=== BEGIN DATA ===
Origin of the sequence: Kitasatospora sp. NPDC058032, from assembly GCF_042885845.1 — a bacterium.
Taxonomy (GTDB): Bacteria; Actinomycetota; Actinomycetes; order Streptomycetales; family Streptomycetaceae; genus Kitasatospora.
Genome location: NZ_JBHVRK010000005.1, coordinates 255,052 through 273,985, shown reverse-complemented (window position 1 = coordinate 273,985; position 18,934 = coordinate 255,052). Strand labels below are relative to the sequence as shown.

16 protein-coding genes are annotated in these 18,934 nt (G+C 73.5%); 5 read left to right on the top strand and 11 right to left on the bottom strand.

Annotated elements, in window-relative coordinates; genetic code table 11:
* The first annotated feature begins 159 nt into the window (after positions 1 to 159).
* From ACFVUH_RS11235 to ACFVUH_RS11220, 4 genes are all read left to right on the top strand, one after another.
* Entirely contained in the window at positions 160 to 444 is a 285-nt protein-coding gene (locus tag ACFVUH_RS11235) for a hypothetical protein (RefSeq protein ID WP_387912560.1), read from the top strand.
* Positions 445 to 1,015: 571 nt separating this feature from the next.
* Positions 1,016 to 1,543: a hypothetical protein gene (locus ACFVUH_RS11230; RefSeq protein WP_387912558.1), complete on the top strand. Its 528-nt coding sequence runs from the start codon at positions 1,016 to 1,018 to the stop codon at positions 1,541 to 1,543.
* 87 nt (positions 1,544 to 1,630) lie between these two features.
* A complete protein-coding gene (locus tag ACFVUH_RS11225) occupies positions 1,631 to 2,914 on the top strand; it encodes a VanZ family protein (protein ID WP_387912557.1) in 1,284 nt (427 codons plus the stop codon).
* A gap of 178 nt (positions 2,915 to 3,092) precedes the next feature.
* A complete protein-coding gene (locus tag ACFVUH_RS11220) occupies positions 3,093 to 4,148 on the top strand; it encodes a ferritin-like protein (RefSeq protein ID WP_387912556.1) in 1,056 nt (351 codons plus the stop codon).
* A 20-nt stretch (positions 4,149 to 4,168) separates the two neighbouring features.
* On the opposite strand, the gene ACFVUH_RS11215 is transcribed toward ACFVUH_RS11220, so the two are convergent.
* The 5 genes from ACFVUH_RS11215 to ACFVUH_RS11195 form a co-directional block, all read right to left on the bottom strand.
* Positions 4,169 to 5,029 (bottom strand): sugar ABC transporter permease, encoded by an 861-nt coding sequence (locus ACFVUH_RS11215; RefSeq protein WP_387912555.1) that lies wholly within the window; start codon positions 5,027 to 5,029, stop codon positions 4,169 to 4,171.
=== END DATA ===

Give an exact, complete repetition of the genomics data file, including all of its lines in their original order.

Origin of the sequence: Kitasatospora sp. NPDC058032, from assembly GCF_042885845.1 — a bacterium.
Taxonomy (GTDB): Bacteria; Actinomycetota; Actinomycetes; order Streptomycetales; family Streptomycetaceae; genus Kitasatospora.
Genome location: NZ_JBHVRK010000005.1, coordinates 255,052 through 273,985, shown reverse-complemented (window position 1 = coordinate 273,985; position 18,934 = coordinate 255,052). Strand labels below are relative to the sequence as shown.

16 protein-coding genes are annotated in these 18,934 nt (G+C 73.5%); 5 read left to right on the top strand and 11 right to left on the bottom strand.

Annotated elements, in window-relative coordinates; genetic code table 11:
* The first annotated feature begins 159 nt into the window (after positions 1 to 159).
* From ACFVUH_RS11235 to ACFVUH_RS11220, 4 genes are all read left to right on the top strand, one after another.
* Entirely contained in the window at positions 160 to 444 is a 285-nt protein-coding gene (locus tag ACFVUH_RS11235) for a hypothetical protein (RefSeq protein ID WP_387912560.1), read from the top strand.
* Positions 445 to 1,015: 571 nt separating this feature from the next.
* Positions 1,016 to 1,543: a hypothetical protein gene (locus ACFVUH_RS11230; RefSeq protein WP_387912558.1), complete on the top strand. Its 528-nt coding sequence runs from the start codon at positions 1,016 to 1,018 to the stop codon at positions 1,541 to 1,543.
* 87 nt (positions 1,544 to 1,630) lie between these two features.
* A complete protein-coding gene (locus tag ACFVUH_RS11225) occupies positions 1,631 to 2,914 on the top strand; it encodes a VanZ family protein (protein ID WP_387912557.1) in 1,284 nt (427 codons plus the stop codon).
* A gap of 178 nt (positions 2,915 to 3,092) precedes the next feature.
* A complete protein-coding gene (locus tag ACFVUH_RS11220) occupies positions 3,093 to 4,148 on the top strand; it encodes a ferritin-like protein (RefSeq protein ID WP_387912556.1) in 1,056 nt (351 codons plus the stop codon).
* A 20-nt stretch (positions 4,149 to 4,168) separates the two neighbouring features.
* On the opposite strand, the gene ACFVUH_RS11215 is transcribed toward ACFVUH_RS11220, so the two are convergent.
* The 5 genes from ACFVUH_RS11215 to ACFVUH_RS11195 form a co-directional block, all read right to left on the bottom strand.
* Positions 4,169 to 5,029 (bottom strand): sugar ABC transporter permease, encoded by an 861-nt coding sequence (locus ACFVUH_RS11215; RefSeq protein WP_387912555.1) that lies wholly within the window; start codon positions 5,027 to 5,029, stop codon positions 4,169 to 4,171.